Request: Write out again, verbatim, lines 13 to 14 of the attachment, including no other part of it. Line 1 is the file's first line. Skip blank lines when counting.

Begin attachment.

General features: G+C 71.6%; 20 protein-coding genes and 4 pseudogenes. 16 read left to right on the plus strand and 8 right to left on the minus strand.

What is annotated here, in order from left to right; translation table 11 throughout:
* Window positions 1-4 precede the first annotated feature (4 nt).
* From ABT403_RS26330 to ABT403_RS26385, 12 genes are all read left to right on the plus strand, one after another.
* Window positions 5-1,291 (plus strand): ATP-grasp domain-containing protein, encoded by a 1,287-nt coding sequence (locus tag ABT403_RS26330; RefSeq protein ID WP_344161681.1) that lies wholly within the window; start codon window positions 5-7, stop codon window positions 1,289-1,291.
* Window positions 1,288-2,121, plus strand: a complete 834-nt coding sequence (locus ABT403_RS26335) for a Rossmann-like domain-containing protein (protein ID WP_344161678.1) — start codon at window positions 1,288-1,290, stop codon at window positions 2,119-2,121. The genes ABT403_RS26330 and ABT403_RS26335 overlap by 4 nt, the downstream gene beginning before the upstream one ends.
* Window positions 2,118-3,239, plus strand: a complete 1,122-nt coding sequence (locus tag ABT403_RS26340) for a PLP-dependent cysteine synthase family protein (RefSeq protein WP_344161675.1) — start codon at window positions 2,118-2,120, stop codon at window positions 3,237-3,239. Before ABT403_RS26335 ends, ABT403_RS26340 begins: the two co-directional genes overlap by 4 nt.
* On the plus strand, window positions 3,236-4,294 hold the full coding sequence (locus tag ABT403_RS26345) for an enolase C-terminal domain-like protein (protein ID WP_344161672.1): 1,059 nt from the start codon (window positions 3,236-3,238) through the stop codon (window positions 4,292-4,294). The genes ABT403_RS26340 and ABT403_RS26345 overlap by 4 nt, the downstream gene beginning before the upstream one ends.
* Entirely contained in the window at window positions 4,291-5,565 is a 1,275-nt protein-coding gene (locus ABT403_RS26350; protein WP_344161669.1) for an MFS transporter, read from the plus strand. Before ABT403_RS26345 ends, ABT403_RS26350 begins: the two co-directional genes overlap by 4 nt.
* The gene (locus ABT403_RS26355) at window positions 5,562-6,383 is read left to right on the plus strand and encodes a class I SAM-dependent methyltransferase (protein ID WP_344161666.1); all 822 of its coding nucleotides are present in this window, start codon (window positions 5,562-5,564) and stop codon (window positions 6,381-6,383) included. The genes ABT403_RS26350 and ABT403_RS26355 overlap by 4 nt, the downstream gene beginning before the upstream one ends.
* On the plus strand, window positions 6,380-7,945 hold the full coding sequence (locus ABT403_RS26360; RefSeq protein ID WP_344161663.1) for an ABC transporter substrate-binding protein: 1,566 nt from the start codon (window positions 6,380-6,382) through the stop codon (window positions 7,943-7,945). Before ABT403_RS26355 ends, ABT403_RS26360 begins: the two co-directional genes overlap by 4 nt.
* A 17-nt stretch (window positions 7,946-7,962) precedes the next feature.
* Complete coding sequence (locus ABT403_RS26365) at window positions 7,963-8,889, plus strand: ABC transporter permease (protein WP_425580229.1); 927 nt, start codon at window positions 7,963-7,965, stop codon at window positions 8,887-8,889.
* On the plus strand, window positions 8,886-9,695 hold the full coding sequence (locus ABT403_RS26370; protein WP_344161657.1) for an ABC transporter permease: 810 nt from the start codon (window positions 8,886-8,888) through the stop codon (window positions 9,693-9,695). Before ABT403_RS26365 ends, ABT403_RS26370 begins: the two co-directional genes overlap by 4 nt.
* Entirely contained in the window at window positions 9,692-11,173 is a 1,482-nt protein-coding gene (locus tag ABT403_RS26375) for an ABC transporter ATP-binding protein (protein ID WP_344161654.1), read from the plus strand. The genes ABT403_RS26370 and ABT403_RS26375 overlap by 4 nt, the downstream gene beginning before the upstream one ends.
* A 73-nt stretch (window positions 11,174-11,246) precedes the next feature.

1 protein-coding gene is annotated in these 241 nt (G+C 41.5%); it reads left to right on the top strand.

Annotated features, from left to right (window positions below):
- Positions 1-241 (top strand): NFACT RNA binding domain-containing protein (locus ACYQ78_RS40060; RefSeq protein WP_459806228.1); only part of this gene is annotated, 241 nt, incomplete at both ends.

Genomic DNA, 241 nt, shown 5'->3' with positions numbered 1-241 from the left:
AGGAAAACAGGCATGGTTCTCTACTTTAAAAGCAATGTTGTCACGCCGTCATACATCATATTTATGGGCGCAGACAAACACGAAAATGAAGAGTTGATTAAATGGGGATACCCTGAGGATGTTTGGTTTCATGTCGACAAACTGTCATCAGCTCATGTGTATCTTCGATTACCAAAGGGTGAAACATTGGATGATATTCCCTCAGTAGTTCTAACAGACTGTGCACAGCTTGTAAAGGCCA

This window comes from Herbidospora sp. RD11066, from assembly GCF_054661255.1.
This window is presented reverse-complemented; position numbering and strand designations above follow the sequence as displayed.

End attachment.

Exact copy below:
* Complete coding sequence (locus ABT403_RS26365) at window positions 7,963-8,889, plus strand: ABC transporter permease (protein WP_425580229.1); 927 nt, start codon at window positions 7,963-7,965, stop codon at window positions 8,887-8,889.
* On the plus strand, window positions 8,886-9,695 hold the full coding sequence (locus ABT403_RS26370; protein WP_344161657.1) for an ABC transporter permease: 810 nt from the start codon (window positions 8,886-8,888) through the stop codon (window positions 9,693-9,695). Before ABT403_RS26365 ends, ABT403_RS26370 begins: the two co-directional genes overlap by 4 nt.